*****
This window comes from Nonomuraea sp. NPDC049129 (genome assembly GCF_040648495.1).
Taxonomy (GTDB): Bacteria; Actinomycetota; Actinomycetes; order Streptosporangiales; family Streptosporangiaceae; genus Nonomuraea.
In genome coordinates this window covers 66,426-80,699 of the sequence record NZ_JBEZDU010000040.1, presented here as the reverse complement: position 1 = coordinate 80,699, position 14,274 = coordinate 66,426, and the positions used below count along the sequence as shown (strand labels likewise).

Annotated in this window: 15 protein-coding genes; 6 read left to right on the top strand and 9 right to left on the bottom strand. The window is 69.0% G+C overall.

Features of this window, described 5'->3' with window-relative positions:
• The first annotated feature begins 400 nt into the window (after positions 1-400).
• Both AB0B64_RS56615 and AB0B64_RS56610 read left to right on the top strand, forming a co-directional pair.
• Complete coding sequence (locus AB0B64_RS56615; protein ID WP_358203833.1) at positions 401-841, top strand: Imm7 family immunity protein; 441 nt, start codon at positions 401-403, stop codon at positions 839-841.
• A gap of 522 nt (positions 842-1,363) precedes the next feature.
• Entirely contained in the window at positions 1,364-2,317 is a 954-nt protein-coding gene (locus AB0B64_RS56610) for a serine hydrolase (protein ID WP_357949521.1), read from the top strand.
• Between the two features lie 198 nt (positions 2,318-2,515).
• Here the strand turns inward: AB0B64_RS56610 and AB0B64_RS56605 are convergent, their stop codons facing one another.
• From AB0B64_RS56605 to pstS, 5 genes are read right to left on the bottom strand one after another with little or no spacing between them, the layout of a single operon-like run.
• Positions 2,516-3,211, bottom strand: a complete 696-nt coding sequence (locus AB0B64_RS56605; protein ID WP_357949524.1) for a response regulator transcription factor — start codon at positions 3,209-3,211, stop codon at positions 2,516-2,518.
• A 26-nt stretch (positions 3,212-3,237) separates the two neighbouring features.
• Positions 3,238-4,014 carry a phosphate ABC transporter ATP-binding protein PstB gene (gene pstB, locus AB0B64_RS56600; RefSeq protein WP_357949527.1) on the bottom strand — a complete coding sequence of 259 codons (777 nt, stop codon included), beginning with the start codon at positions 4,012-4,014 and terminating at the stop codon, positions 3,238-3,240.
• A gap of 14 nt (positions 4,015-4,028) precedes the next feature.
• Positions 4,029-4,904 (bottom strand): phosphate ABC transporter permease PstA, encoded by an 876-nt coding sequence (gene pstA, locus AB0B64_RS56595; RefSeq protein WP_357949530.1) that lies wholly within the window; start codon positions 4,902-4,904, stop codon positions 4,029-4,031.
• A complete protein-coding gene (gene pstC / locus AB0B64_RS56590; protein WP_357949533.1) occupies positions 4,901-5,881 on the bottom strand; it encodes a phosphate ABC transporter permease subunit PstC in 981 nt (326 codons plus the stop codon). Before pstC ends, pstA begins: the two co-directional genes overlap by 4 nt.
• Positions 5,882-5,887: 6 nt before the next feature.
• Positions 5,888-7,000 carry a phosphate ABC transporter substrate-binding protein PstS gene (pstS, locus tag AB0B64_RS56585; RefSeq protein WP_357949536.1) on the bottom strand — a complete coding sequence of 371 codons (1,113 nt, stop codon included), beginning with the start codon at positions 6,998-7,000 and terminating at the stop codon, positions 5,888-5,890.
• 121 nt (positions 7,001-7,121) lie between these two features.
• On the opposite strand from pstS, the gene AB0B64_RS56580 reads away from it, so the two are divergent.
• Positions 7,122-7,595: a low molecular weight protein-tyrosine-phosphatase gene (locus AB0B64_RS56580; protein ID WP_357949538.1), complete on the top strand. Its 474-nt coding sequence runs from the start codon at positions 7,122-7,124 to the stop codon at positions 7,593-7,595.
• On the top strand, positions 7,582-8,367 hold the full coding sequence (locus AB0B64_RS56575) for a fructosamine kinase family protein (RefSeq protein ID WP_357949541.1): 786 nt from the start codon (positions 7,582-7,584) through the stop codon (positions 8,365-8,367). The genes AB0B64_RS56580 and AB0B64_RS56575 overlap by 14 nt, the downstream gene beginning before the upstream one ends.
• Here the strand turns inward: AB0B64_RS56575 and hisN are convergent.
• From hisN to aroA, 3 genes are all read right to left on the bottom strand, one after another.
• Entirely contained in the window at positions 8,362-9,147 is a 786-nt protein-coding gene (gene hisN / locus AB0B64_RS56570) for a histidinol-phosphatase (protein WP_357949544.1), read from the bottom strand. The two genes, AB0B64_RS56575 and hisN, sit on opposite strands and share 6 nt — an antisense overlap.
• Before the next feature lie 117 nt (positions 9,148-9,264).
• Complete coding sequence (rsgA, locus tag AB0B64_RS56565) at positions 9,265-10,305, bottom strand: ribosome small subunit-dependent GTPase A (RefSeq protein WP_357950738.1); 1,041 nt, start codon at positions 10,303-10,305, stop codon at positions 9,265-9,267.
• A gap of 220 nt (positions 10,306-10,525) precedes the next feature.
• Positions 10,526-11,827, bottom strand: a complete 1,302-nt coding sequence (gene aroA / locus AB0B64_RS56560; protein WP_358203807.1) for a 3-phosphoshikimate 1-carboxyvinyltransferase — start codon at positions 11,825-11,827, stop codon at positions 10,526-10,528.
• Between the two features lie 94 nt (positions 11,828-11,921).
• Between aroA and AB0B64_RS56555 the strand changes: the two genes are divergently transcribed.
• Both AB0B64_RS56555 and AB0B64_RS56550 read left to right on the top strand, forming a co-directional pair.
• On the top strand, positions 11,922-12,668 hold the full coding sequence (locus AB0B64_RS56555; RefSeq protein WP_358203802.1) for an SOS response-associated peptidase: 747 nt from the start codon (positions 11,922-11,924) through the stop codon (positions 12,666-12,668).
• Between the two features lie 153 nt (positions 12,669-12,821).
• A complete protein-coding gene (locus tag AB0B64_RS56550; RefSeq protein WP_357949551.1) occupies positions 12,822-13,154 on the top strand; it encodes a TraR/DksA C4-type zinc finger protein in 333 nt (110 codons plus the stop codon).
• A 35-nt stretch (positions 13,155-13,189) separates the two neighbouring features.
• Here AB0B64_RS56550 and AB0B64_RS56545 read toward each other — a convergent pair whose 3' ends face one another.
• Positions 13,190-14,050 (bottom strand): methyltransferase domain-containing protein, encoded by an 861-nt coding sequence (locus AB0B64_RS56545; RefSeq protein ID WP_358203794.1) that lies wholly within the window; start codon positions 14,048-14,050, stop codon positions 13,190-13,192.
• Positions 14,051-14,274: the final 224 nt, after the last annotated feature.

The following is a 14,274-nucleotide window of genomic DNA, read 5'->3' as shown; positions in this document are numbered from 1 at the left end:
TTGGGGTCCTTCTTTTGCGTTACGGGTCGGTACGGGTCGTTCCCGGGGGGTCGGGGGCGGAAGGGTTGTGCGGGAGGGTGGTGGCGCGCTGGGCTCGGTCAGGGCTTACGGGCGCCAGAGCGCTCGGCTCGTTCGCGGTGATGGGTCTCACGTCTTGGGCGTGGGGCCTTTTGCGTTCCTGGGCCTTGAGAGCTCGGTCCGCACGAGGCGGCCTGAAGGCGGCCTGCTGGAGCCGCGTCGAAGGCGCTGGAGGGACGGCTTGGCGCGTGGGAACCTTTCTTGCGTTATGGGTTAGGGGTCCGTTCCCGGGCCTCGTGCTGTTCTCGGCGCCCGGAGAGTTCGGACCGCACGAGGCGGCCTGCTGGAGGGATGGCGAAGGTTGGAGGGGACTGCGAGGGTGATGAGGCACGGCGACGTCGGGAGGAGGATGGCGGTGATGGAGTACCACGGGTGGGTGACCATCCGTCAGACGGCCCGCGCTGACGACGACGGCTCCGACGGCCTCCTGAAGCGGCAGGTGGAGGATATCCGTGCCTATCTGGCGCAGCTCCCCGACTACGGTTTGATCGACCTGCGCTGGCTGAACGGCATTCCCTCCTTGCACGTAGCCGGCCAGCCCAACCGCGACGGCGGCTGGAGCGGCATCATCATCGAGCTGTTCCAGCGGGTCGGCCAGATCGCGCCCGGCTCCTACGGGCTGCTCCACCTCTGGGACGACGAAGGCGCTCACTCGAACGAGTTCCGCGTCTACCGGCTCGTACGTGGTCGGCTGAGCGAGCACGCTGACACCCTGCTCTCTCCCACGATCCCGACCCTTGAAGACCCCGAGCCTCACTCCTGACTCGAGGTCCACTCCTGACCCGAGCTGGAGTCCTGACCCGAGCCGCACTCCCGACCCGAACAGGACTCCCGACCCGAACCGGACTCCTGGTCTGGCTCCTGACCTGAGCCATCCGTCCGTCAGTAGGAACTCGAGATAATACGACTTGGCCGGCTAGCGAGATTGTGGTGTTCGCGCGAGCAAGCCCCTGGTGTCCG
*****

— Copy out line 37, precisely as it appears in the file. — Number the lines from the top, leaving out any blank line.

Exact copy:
• Between the two features lie 153 nt (positions 12,669-12,821).